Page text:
Two years ago I speculated in a thread here, Kupe’s sails, that sail-capable double-hulled waka using prop-masted oceanic-lateen sails may have been written of and drawn by Dutch in Golden Bay in 1642. Geoff Irwin’s reconstruction of the Anaweka Waka,  part of which is now in Takaka, shows it rigged with what academic’s call an Oceanic Sprit.

The Anaweka Waka is reportedly made of New Zealand Matai and was last used according to radiocarbon dating around 1400CE. I’ve wondered if such a waka, by the 15th century, might have been tongiaki rigged as shown below, its owners having learned this rig from Tongans in Samoa and the Cooks during a phase of two way voyaging that lasted from perhaps as early as the 12th until perhaps the outset of the 15th century.

This is because I think, as others do, that return voyages from here to the ‘Hawaiiki Zone’ were possible and even probable. New texts that bear on this have very recently become available.

One, out this year, is based on the remains of early waka in New Zealand. By Irwin, Johns and others, it is a ‘Review of Archaeological Māori Canoes (Waka)’ which ‘Reveals Changes in Sailing Technology and Maritime Communications in Aotearoa/New Zealand, AD 1300–1800’. Through time, it tells us there was a prevailing shift from multihulls to monohulls and general decline in the sailing performance of New Zealand waka. New types developed that were suited best for paddling and sailing downwind. But at first settlement, waka which sailed better were apparently predominant. This academic text is not yet free to read online. But I link here to two that are, and I investigate Moana, with its vastly greater audience.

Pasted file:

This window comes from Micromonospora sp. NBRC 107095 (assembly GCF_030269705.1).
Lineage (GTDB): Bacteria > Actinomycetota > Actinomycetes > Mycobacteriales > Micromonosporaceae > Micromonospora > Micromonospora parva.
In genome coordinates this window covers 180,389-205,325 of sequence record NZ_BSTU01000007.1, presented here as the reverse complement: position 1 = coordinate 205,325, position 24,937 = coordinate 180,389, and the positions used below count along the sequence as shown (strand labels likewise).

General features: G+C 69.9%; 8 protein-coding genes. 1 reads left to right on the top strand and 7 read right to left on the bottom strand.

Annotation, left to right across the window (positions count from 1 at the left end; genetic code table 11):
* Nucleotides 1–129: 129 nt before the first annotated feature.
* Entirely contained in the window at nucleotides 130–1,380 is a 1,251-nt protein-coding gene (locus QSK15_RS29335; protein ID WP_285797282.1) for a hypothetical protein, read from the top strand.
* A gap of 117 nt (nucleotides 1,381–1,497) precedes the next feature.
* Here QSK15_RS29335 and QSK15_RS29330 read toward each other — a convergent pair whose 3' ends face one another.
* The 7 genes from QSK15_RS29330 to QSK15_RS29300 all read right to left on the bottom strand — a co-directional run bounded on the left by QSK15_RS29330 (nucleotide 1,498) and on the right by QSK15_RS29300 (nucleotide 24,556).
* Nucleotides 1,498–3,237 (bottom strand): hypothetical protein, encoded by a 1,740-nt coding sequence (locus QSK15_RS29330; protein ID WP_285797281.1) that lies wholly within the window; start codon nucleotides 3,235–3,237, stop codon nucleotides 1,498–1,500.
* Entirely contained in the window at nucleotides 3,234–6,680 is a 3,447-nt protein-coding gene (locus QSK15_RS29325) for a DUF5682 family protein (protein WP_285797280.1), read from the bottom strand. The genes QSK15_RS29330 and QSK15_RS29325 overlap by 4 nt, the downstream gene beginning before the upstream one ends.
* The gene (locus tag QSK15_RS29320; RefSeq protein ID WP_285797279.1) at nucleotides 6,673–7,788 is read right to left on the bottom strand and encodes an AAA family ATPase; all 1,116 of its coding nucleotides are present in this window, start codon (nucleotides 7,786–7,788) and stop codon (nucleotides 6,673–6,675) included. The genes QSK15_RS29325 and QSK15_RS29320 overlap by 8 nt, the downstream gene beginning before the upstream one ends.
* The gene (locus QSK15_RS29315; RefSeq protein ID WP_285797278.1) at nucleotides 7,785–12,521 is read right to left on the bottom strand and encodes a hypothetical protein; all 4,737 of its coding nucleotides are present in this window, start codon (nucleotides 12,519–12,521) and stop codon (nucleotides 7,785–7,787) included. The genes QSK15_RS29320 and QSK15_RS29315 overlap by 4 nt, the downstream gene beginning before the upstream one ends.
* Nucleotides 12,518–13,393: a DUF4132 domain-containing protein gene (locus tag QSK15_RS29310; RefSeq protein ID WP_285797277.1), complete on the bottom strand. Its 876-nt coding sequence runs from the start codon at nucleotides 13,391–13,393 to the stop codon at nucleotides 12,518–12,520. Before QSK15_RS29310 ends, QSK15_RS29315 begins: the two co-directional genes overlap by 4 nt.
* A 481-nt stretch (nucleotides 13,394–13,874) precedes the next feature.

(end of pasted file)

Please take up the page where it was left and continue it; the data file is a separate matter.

An academic text published online less than two months ago is titled Mass Migration and the Polynesian Settlement of New Zealand. In this Walter et al fulfill that Belich prophesy that the Great Fleet hypothesis may yet strike back. Look into it, using the link above; I will return to it.

Another paper that I only read quite recently though it emerged in 2009 is called TRIANGULAR MEN ON ONE VERY LONG VOYAGE: THE CONTEXT AND IMPLICATIONS OF A HAWAIIAN-STYLE PETROGLYPH SITE IN THE POLYNESIAN KINGDOM OF TONGA. I like the way this partially enlarges our East Polynesian triangle, the one in which New Zealand, far to the southwest, got settled last. It does this through a close examination of anthropomorphs, carved human figures who do really look triangular. That surfer, carved into a rocky outcrop on a Tongan beach apparently around the 14th century, is food for thought.

Triangular men and women in Hawaii and the Tongan archipelago. Figures i and k are seen as surfers, f and h are turtles,  e and g are transformational, either humans changing to  turtle form or turtles to human. Compare these with the turtle on the Anaweka waka.

 

Disney’s Moana may determine how the voyaging canoes of Polynesians are perceived by most people for years to come. And that might not be such a bad thing; it’s a good movie in lots of ways and I believe its images and words are worth considering alongside those of the two papers mentioned in the two preceding paragraphs.

“We read the wind and the sky
When the sun is high
We sail the length of the seas
On the ocean breeze
At night we name every star
We know where we are
We know who we are, who we are

Aue, aue,
We set a course to find
A brand new island everywhere that we roam
Aue, aue,
We keep our island in our mind
And when it’s time to find home
We know the way”